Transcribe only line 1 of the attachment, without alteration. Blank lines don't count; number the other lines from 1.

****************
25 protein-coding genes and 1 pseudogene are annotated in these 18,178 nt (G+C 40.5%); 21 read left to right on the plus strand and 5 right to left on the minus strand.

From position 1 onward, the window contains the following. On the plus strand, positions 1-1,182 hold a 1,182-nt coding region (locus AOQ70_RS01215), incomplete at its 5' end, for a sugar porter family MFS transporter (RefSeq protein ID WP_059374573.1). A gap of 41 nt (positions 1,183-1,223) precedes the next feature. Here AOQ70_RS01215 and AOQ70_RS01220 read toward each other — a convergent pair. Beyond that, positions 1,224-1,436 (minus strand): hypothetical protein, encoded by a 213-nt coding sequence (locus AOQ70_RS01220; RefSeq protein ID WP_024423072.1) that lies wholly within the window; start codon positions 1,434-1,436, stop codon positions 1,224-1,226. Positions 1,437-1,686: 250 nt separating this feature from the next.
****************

25 protein-coding genes and 1 pseudogene are annotated in these 18,178 nt (G+C 40.5%); 21 read left to right on the plus strand and 5 right to left on the minus strand.